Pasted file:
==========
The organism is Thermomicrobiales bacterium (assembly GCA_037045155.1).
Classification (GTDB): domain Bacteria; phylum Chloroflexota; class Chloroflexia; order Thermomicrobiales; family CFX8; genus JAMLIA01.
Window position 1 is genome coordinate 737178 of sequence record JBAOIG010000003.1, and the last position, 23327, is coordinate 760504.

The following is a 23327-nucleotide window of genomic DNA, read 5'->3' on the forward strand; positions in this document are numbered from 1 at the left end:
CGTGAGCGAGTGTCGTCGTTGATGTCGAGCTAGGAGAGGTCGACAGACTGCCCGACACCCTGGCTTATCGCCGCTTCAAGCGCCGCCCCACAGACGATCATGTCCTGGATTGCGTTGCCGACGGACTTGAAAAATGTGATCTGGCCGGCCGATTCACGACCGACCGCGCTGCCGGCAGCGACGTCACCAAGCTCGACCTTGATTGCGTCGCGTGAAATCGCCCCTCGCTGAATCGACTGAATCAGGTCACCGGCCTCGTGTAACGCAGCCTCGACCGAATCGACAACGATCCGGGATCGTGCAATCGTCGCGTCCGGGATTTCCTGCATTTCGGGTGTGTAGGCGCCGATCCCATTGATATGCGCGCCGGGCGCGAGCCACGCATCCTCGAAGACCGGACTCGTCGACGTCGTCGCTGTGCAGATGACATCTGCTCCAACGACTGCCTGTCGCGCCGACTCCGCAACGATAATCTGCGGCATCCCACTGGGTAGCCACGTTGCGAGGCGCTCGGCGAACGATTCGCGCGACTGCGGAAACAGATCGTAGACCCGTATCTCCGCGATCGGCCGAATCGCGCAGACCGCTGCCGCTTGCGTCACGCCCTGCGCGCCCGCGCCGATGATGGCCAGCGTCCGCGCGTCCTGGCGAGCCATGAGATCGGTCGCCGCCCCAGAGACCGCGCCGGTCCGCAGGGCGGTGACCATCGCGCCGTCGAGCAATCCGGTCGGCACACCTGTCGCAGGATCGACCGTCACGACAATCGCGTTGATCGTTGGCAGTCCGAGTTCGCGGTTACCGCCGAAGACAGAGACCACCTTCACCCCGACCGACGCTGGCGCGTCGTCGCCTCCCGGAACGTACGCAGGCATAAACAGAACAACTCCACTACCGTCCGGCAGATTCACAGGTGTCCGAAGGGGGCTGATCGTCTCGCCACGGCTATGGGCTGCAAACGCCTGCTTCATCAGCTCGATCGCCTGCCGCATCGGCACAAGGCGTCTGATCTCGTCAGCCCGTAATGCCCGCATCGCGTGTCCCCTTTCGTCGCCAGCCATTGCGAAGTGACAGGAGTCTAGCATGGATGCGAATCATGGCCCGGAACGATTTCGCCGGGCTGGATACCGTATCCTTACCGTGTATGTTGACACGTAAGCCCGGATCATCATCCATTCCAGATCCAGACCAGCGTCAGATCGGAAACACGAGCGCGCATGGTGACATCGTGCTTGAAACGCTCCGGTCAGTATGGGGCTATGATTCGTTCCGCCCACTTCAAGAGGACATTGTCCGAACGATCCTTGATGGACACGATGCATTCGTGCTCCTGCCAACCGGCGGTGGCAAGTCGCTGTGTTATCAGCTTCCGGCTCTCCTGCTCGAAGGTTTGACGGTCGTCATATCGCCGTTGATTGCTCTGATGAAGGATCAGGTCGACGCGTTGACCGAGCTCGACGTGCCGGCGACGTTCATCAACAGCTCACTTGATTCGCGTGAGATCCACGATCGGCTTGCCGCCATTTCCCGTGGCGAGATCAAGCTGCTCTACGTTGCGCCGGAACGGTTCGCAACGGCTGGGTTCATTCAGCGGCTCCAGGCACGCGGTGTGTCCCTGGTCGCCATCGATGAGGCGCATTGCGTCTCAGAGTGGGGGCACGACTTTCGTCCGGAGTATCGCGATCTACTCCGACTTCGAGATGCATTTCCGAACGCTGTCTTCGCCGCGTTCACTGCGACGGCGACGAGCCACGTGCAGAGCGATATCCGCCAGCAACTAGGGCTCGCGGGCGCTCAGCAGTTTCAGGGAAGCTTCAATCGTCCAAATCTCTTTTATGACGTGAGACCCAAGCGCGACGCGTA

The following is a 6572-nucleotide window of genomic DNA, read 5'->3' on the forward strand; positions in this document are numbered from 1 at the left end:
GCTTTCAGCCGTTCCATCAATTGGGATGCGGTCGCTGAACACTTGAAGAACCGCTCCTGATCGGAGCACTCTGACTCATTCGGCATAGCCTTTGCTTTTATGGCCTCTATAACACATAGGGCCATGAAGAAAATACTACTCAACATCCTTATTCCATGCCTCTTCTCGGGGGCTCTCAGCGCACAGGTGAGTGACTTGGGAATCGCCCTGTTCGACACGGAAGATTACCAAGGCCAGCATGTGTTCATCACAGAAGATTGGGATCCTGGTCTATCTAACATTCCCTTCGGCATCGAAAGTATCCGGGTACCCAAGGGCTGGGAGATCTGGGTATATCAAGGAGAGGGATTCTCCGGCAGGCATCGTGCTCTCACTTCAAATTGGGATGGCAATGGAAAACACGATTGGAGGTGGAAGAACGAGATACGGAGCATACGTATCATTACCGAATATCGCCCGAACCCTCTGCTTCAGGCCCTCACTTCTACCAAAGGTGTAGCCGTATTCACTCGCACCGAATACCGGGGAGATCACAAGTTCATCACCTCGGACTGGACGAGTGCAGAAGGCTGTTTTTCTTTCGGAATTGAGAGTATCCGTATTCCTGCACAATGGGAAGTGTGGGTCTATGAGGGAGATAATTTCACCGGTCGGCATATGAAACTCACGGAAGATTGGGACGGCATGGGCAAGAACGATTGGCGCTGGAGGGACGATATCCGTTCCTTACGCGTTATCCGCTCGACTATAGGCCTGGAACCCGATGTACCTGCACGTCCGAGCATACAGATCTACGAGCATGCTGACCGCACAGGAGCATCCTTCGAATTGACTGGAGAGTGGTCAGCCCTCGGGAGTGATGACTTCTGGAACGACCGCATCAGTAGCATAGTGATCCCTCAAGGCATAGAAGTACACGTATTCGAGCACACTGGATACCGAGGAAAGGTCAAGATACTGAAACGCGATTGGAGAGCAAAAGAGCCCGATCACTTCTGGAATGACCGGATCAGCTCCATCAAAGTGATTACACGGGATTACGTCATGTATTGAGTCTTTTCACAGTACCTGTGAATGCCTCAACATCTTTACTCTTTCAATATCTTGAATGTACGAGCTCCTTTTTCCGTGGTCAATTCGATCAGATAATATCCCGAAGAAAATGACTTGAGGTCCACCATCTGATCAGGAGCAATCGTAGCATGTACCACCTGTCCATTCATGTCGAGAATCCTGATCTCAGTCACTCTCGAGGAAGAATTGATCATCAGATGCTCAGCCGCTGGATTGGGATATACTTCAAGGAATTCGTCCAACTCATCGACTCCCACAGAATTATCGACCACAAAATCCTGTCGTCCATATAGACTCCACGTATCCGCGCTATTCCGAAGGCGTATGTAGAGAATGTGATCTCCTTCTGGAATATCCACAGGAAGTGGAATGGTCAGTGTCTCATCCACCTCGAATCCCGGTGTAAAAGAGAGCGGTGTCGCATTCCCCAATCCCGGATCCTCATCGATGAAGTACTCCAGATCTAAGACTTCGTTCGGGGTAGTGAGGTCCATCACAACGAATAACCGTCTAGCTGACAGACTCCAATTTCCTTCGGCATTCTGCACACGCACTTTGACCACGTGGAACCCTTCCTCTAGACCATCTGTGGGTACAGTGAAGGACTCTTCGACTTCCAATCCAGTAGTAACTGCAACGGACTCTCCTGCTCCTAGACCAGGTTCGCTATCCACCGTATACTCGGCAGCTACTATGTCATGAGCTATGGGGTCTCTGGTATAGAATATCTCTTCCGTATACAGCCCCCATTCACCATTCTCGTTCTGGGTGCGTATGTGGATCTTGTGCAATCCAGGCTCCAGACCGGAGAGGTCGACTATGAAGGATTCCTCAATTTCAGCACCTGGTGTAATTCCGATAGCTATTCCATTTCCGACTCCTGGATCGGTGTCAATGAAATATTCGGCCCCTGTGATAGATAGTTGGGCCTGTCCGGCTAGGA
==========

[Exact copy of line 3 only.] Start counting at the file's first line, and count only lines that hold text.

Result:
Window position 1 is genome coordinate 737178 of sequence record JBAOIG010000003.1, and the last position, 23327, is coordinate 760504.